the cutting garden
I am now concentrating on developing an organic cutting garden. Although I am surrounded by trees and shrubs, there was no 'flower' garden as such here, since my grandmother's day. This is very much in its infancy, but you have to start somewhere and over the past few years we have been slowly reclaiming the old walled garden (or at least the outside wall and environs of the original walled garden). For as long as anyone could remember it had been a muddy, rutted, neglected boggy mess, with old timber and bits and pieces of miscellaneous rusting machinery littering the area. The old apple trees were choked with ivy as thick as your arm, and brambles, nettles and ragwort ruled supreme….not any more!!
We have built a small greenhouse, cleared all the ivy along the brick wall, and un-strangled the old apple trees, and we now have a bed of good rich soil running the full length of the wall. With parallel wires attached I have at last been able to plant some of my favourite climbing roses including 'A Shropshire Lad' 'Gertrude Jeykell' and 'Paul's Himalayan Musk' with clematis to extend the season.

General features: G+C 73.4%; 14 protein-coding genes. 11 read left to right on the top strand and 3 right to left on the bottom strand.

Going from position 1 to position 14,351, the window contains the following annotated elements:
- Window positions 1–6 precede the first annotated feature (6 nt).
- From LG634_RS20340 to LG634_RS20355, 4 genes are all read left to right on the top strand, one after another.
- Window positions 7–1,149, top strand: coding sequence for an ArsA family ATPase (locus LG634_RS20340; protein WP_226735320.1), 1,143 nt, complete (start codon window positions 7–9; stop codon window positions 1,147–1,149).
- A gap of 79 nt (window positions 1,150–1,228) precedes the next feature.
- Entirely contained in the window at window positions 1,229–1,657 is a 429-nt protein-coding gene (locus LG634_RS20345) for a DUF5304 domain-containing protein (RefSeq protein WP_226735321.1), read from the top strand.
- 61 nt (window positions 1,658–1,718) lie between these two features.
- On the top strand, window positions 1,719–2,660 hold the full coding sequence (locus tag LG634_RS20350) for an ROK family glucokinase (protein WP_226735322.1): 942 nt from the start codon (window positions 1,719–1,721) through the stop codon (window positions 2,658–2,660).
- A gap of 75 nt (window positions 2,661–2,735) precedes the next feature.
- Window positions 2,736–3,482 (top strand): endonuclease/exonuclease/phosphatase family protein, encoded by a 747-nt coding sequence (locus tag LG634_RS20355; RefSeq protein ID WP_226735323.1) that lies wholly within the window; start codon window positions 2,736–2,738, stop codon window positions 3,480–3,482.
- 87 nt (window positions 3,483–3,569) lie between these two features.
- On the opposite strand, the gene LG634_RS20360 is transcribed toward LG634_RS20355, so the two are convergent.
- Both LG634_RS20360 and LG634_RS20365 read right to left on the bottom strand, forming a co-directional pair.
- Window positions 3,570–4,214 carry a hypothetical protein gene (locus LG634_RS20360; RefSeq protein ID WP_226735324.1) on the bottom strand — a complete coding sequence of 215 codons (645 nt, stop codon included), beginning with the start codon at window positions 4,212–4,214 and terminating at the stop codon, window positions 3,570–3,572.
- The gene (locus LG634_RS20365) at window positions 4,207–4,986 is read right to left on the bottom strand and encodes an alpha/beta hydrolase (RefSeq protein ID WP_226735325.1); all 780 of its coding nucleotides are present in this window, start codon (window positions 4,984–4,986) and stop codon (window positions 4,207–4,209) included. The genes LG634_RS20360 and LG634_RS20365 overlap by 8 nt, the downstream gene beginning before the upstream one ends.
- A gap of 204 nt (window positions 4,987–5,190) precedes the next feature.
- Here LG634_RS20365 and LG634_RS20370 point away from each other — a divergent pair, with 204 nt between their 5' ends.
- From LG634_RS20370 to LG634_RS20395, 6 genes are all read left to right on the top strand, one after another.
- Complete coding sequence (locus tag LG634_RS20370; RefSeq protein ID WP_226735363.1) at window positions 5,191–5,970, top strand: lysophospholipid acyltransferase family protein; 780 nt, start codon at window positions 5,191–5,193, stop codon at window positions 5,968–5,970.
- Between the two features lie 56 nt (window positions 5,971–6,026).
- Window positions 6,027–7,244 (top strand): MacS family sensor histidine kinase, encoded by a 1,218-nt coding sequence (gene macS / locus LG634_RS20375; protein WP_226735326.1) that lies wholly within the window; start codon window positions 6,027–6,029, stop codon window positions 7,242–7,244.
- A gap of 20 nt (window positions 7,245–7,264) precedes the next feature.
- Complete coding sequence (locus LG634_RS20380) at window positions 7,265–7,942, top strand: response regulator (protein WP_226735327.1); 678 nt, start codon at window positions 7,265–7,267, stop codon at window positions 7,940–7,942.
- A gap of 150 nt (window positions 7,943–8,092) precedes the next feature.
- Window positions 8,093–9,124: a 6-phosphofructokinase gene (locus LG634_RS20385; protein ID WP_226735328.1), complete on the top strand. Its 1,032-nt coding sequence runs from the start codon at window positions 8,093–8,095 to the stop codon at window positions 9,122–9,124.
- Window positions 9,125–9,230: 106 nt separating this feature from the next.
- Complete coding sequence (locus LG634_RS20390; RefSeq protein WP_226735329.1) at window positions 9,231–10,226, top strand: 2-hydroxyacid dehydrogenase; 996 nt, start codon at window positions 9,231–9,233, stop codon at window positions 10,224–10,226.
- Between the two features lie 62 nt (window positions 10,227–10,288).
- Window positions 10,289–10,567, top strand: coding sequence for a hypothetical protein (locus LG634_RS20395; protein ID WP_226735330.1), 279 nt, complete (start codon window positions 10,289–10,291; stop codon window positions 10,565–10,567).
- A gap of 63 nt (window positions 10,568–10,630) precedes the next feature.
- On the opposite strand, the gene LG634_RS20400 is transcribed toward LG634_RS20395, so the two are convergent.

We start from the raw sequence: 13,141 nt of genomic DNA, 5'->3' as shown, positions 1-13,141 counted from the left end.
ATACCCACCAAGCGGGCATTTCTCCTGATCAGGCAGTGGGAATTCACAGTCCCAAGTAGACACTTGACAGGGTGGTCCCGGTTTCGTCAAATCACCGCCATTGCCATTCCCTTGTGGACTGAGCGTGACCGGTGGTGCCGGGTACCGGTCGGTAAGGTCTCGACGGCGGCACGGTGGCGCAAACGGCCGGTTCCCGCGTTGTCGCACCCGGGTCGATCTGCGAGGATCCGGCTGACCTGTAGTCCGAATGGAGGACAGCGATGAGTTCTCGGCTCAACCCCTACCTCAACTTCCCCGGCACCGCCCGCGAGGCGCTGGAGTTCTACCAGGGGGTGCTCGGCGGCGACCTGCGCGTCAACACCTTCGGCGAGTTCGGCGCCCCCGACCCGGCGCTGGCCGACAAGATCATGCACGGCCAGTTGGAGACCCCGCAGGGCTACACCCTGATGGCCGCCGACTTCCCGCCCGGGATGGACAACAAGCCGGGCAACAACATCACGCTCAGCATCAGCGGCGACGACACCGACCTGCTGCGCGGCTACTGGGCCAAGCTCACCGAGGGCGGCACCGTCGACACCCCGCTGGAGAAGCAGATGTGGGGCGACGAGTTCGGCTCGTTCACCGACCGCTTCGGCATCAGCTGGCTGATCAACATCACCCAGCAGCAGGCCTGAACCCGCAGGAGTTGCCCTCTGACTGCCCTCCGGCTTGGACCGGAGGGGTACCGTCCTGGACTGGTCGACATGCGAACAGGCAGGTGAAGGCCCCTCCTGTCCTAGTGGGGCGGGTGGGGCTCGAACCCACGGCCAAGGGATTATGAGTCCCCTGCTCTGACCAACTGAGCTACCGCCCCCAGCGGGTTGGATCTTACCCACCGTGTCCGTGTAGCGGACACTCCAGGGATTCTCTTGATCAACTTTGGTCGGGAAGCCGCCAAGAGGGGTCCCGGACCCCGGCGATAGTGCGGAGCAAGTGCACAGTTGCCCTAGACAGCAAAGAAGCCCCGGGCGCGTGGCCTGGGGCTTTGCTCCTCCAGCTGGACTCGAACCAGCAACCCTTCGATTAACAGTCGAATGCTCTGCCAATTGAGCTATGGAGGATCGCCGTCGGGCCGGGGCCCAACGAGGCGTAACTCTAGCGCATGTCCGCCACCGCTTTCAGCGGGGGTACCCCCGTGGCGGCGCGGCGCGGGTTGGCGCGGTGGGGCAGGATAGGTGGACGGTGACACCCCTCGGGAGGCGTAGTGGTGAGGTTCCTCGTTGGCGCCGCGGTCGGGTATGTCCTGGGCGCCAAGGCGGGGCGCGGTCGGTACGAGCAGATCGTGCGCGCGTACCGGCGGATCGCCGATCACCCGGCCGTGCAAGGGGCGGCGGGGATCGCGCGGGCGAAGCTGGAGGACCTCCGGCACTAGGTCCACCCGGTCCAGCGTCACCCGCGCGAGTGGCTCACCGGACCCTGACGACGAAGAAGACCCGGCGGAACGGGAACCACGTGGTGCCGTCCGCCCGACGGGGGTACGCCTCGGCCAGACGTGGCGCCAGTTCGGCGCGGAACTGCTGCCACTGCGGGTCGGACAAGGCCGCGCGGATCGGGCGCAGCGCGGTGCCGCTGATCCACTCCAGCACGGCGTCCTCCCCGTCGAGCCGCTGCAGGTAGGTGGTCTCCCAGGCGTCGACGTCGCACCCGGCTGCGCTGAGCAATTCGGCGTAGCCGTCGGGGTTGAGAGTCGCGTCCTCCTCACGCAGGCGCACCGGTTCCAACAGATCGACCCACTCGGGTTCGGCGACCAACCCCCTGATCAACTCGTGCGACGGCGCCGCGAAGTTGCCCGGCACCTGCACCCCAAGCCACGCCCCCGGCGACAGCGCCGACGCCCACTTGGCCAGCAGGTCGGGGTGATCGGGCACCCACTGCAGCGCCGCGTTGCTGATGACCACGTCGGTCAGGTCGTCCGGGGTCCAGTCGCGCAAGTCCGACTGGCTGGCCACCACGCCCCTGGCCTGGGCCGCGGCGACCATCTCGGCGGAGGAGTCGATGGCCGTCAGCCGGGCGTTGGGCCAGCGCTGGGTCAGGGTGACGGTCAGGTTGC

We have planted various flowering shrubs such as Philadelphus, Viburnum and Deutzia for use by Florestina, as well as perennials, and bulbs. Work in progress at the moment is to build a number of raised beds for annuals such as cornflowers, ammi majus, larkspur, cosmos, nigella and nasturtiums.
For an industry that revolves around plant and flower material, floral design is suprisingly ungreen and in my own small way I want to produce my own flowers and foliage and cut down on the unnecessary waste created by the cut flower industry. Homegrown flowers will be seasonal, fresher, stronger and more characterful than any which have been grown under laboratory conditions, dipped in fungicide, flown half way around the world, and swathed in plastic.
an arrangement with home grown cosmos 'purity', sweetpea and salvia 'blue monday'
love-in-a-mist & nigella damascena
lillium regale growing in a pot & rose eufermia